The Australia Institute surveyed a nationally representative sample of 1,003 Australians about the circumstances under which the National Anti-Corruption Commission (NACC) should be allowed to hold public hearings. The results show that most Australians support the NACC being permitted to hold public hearings under more circumstances than in the currently tabled legislation.
- More than four in five Australians (84%) say that the National Anti-Corruption Commission should be allowed to hold public hearings.
- Fewer than one in five Australians say the Commission’s ability to hold public hearings should be limited to when a public hearing would be in the public interest and in exceptional circumstances only (17%), as prescribed.
- Two in three Australians (67%) say the Commission should be allowed to hold public hearings under more circumstances than the tabled legislation, either when in the public interest (32%) or in unlimited circumstances (35%).
- 3% of Australians say that public hearings should not be permitted at all.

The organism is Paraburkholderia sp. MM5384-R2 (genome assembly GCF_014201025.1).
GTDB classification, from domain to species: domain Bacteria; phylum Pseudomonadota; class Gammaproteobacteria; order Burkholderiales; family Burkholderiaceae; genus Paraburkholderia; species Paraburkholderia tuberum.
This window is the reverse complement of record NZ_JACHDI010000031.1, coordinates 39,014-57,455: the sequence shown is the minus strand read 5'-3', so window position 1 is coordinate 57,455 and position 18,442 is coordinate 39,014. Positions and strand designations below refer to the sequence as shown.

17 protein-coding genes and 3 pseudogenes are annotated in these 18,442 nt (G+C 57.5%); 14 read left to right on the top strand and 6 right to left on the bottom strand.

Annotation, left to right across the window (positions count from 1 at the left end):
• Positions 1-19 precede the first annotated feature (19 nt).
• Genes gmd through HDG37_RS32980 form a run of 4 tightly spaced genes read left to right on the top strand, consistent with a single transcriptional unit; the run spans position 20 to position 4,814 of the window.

- Majority support for public hearings without the “exceptional circumstances” restriction was consistent across all voting intentions.
“The research shows fewer than one in five Australians support the ‘exceptional circumstances’ restriction on public hearings for the National Anti-Corruption Commission,” said Bill Browne, Democracy & Accountability Program Director at independent think tank the Australia Institute.
“The Parliament could amend the draft laws to protect the public’s right to know and deliver a Commission with all the powers it needs to uncover potential corruption.
“An amendment to remove the “exceptional circumstances” restriction would be broadly supported, including across all voting intentions, according to the quantitative research.”
The Australia Institute is a member of the Australian Polling Council & the research is compliant with the Australian Polling Council Quality Mark standards. The long methodology disclosure statement is attached.